Wednesday, November 23, 2011

West's Economic Slump Catching Up With Asia

Asia’s resistance to the West’s economic troubles is slowly wearing thin.
For much of this year, the economies of the Asia-Pacific region appeared to be blissfully isolated from the turmoil in other parts of the world. Asian stock markets fell along with those in the West, but the region’s economies continued to power ahead.

Within the past few weeks, however, cracks have emerged in the region’s mighty economies, and analysts and policy makers have become more concerned about the painful disruption that could spill into Asia as the situation in Europe continues to deteriorate and the United States struggles to pick up speed.

“The potential risks for Asia have increased” as the European crisis has moved beyond small peripheral economies like Greece, enveloping larger countries like Italy, Spain and even France, said Frederic Neumann, co-head of Asian economics at HSBC in Hong Kong. “It’s a whole different ball game now.”

The spreading economic troubles were underscored Wednesday when a closely watched gauge showed that Chinese manufacturing was contracting. The reading, published by HSBC, dropped from 51 in October to 48 in November, the lowest level in nearly three years and much lower than economists had expected. A reading of 50 is the dividing line between expansion and contraction.

The steep decline fanned worries about the spillover of the West’s problems into Asia. But it also reinforced nervousness about the effect in the opposite direction: the West increasingly needs a strong Asia to buy its goods as consumers at home stay on the sidelines.

The concern is that things are going to get worse before they get better.
“Europe is only at the beginning of its crisis,” said Pranay Gupta, chief
investment officer for the Asia-Pacific region at ING Investment Management in Hong Kong. “Europe is now where the United States was three years ago: The economic contraction is only just beginning.”

So far, the economic pain in Asia has been relatively muted, and much of the region remains on course for growth rates that most Western nations can only dream of.
The Chinese economy is set to expand 9.5 percent this year, according to projections from the International Monetary Fund last month. India is expected to grow 7.8 percent, Indonesia 6.4 percent, and many other Southeast Asian nations more than 5 percent, the I.M.F. estimates.

Those figures, however, are generally below the growth rates seen in 2010, and are likely to ease off further next year, the I.M.F. and most economists say.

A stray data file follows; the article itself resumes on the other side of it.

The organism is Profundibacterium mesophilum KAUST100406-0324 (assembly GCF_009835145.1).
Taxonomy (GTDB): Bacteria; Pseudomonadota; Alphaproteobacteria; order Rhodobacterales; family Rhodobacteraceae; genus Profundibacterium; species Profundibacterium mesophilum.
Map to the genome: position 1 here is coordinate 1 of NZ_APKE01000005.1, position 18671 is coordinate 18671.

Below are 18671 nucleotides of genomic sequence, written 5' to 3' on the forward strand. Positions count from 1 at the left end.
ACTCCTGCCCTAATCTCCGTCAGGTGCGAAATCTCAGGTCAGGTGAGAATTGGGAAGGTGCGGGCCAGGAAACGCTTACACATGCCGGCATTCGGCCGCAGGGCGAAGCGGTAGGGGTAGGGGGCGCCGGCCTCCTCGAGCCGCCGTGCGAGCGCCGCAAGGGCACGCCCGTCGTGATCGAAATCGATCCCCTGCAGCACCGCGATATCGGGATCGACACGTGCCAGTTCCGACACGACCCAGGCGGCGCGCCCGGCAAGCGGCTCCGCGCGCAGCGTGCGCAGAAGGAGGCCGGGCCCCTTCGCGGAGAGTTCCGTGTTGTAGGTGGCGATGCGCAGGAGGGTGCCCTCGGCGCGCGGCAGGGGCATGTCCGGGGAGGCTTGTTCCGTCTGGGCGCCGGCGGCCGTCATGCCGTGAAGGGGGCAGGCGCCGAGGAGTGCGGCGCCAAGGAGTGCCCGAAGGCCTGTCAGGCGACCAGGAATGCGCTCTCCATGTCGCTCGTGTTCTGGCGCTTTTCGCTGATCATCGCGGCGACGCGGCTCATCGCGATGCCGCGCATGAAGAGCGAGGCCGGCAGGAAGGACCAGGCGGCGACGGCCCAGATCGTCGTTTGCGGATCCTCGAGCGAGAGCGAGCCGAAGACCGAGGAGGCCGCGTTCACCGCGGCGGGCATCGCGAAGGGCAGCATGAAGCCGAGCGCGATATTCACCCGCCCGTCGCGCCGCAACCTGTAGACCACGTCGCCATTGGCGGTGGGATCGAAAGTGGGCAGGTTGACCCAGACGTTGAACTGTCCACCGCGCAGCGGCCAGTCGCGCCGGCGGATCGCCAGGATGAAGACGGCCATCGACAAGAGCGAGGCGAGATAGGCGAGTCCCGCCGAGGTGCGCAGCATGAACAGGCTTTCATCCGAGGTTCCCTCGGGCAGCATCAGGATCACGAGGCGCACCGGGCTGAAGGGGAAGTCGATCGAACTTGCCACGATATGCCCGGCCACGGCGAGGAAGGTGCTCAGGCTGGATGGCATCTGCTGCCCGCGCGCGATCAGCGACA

Exports from Asia have been softening for months as demand in Europe, in particular, has slowed. Although many countries depend less on exports than they once did, the sector remains crucial for economies like those of Taiwan and South Korea and for the small, open economies of Hong Kong and Singapore, economists say.

Reacting to the worsening global environment, Indonesia and Australia have lowered interest rates in recent weeks. Most other central banks in the region have put off rate increases that seemed likely only months ago as they have become less concerned about inflation and more worried about growth.

In Japan, the pain has been compounded by the results of the devastating earthquake and tsunami of last March and by the persistent strength of the yen. Fanned by the economic difficulties in other parts of the world, the Japanese currency’s rise has made Japanese goods more expensive for shoppers abroad and has helped dent exporters’ profits.

With no room to lower already-low interest rates further, the government has resorted to direct intervention in the currency markets — selling yen for U.S. dollars — four times in little more than a year in its battle to weaken the yen.

In the financial sector, meanwhile, banks like HSBC, UBS and Nomura are cutting jobs around the globe. And although many would like to grow, rather than shrink, in the Asia-Pacific region, financial centers like Hong Kong and Singapore have not escaped the hiring freezes and job cuts. International Herald Tribune

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